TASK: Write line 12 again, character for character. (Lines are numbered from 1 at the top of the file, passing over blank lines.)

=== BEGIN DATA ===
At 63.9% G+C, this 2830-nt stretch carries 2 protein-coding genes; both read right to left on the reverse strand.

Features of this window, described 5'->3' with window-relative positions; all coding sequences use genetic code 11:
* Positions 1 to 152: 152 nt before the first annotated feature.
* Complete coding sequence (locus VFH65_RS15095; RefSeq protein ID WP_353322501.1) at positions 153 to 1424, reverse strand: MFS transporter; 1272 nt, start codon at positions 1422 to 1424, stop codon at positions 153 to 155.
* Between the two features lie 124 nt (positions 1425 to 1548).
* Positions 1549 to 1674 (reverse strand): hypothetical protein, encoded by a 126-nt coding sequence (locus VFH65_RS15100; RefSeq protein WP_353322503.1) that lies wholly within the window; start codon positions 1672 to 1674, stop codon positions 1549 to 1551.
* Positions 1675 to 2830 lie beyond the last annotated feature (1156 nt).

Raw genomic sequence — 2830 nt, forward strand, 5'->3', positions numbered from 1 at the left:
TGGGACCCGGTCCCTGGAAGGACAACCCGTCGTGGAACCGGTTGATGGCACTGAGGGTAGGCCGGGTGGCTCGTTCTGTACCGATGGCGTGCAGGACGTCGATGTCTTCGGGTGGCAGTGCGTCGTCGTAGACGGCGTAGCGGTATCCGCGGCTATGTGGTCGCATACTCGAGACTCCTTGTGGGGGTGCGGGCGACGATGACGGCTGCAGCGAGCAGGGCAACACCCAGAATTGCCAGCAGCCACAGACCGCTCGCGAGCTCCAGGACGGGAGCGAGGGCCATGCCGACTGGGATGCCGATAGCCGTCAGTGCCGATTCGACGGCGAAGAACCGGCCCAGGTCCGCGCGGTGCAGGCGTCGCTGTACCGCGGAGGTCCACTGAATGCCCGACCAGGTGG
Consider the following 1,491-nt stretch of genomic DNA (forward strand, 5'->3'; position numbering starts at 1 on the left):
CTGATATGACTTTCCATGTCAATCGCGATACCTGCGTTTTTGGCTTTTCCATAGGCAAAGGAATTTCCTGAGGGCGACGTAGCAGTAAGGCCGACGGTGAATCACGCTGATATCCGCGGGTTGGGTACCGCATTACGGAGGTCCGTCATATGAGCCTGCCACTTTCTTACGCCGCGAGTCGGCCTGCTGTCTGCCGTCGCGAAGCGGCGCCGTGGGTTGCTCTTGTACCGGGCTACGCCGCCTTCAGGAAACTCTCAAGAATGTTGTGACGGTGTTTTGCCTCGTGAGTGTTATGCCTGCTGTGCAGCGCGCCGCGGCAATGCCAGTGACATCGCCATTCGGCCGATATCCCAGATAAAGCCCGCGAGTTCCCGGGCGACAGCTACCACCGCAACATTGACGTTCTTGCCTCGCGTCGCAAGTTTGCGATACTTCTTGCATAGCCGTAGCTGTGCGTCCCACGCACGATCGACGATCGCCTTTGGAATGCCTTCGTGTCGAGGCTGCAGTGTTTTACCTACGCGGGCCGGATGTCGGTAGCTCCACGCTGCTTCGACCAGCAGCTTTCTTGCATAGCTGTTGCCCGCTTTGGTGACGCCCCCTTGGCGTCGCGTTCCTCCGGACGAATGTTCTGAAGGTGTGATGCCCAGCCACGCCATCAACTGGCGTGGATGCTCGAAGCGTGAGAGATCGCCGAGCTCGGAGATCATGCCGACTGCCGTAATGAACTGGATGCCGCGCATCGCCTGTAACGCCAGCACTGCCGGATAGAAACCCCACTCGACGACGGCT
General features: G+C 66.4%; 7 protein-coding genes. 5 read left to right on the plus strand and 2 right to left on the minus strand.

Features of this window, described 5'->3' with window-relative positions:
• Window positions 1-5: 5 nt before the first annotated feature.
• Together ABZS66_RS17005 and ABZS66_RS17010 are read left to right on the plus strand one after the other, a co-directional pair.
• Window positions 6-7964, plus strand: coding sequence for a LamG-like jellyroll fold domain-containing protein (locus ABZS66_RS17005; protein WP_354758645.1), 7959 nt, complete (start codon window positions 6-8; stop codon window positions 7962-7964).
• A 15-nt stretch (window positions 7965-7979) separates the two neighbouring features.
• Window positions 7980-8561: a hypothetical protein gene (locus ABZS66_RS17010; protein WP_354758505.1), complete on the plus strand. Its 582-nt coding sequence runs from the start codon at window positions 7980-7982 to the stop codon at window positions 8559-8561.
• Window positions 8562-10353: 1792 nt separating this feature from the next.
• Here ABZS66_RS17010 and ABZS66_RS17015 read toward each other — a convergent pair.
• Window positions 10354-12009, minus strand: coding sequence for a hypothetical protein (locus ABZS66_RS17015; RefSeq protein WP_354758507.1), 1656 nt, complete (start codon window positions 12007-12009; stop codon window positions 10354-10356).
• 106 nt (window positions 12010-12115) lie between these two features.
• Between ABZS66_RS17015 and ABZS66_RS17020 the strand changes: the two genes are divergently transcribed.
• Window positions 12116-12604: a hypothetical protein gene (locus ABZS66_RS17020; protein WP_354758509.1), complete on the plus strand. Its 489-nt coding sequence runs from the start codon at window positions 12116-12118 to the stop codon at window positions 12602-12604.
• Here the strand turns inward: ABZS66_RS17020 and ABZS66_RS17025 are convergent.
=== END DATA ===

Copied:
General features: G+C 66.4%; 7 protein-coding genes. 5 read left to right on the plus strand and 2 right to left on the minus strand.